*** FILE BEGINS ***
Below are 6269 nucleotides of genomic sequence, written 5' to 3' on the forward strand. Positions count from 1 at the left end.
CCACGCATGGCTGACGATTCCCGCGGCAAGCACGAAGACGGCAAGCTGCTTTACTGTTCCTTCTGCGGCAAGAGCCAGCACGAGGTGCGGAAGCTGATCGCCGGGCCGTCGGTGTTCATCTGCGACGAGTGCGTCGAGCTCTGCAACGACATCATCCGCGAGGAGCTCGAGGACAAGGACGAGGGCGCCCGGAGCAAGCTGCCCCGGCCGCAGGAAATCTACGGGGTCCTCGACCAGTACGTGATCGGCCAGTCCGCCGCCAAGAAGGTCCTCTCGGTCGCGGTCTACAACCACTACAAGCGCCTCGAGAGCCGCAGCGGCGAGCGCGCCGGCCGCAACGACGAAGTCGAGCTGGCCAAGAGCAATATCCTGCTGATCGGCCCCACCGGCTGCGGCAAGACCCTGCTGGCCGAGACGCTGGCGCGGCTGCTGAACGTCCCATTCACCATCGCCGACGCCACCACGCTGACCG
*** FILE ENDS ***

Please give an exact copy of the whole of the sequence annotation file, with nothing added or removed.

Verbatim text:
Below are 6269 nucleotides of genomic sequence, written 5' to 3' on the forward strand. Positions count from 1 at the left end.
CCACGCATGGCTGACGATTCCCGCGGCAAGCACGAAGACGGCAAGCTGCTTTACTGTTCCTTCTGCGGCAAGAGCCAGCACGAGGTGCGGAAGCTGATCGCCGGGCCGTCGGTGTTCATCTGCGACGAGTGCGTCGAGCTCTGCAACGACATCATCCGCGAGGAGCTCGAGGACAAGGACGAGGGCGCCCGGAGCAAGCTGCCCCGGCCGCAGGAAATCTACGGGGTCCTCGACCAGTACGTGATCGGCCAGTCCGCCGCCAAGAAGGTCCTCTCGGTCGCGGTCTACAACCACTACAAGCGCCTCGAGAGCCGCAGCGGCGAGCGCGCCGGCCGCAACGACGAAGTCGAGCTGGCCAAGAGCAATATCCTGCTGATCGGCCCCACCGGCTGCGGCAAGACCCTGCTGGCCGAGACGCTGGCGCGGCTGCTGAACGTCCCATTCACCATCGCCGACGCCACCACGCTGACCG